Common over-the-counter painkillers that contain codeine could become prescription-only.
The Medicines Classification Committee will decide in May whether to tighten the rules on the pills.
If they are restricted, as pseudoephedrine-based medicines were in 2011, it would mean fewer cold and flu medicine choices for over-the counter consumers.
Codeine is in dozens of easily available cold, flu or pain medicines but is an addictive opioid.
Under current rules, such medicines can be bought only from a pharmacist and any purchase must be recorded.
Australia last year announced plans to make codeine-based drugs prescription-only from 2018, and that prompted Medsafe to look at changes in New Zealand.
Auckland's Community Alcohol and Drug Service said it had seen an increase in people with addictions to codeine based medicines - including one person who had been taking a potentially lethal 90 Nurofen-Plus tablets a day.
The centre's clinical leader, Susanna Galea-Singer, wanted greater restrictions - at the very least.
"We are seeing a gradual increase and we don't want this to become a crisis before we act on it. We're just trying to be proactive here," Dr Galea said.
Capital and Coast District Health Board addiction psychiatrist and clinical lead Sam McBride said the service tended to see people who fell into two camps - those who had become addicted to daily use or those who binged.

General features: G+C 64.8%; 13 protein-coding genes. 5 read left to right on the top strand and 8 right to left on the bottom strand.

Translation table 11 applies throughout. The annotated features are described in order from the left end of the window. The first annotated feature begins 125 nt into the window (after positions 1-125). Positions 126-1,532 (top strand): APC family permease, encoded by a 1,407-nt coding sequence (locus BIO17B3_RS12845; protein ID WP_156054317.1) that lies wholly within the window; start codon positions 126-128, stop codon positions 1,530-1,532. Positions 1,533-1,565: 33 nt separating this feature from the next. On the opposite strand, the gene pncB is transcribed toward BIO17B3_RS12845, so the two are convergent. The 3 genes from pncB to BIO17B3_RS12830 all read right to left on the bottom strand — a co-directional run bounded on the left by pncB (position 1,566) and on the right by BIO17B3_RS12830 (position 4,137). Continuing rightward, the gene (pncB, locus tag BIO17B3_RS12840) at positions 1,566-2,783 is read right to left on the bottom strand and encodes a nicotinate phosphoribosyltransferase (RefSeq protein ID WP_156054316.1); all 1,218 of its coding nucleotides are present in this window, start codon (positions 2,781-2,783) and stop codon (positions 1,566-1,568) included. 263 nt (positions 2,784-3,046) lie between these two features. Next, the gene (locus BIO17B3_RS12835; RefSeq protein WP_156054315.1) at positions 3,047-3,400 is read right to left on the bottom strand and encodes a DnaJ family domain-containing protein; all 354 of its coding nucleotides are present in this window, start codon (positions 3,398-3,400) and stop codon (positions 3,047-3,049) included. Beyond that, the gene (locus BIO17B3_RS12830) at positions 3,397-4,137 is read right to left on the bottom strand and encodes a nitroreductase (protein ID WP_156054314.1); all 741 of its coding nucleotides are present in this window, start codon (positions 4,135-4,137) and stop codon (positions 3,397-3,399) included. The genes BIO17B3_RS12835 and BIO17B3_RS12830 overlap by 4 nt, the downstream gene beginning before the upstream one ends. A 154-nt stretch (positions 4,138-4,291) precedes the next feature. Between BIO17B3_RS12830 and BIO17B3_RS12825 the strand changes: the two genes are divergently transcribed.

He supported the change to prescription only.
In countries like the United States the problem had got out of hand, with huge death rates from legal opioids, he said.
"In New Zealand we've been slightly ahead of the game and better prepared but I don't think it's a problem we can afford to ignore."
The Self Medication Industry Association, which represents the biggest players in over-the-counter medicines - including the manufacturers of Nurofen Plus, Panadeine and Codral - said the vast majority of the population used the medication properly and well.
Executive director Scott Milne said forcing consumers to go to the doctor was not the answer and would be unfair on consumers.
"It's time consuming and it's much more expensive. They either pay a doctor's fee or the government pays a doctor's fee. What we want to do is make sure we have sensible tools available for self-medication where appropriate."
A better solution would be a centralised computer system that kept track of sales so addicts or abusers could not go to multiple pharmacies to get their fix, he said.
Many of the problems with opioids in the United States were from prescription pills, which Mr Milne said showed that going through doctors did not necessarily solve the problem.
As well as the prescribing option, the Medicines Classification Committee will look at a range of options when it meets next month, including keeping the status quo, restricting packet size or adding warnings.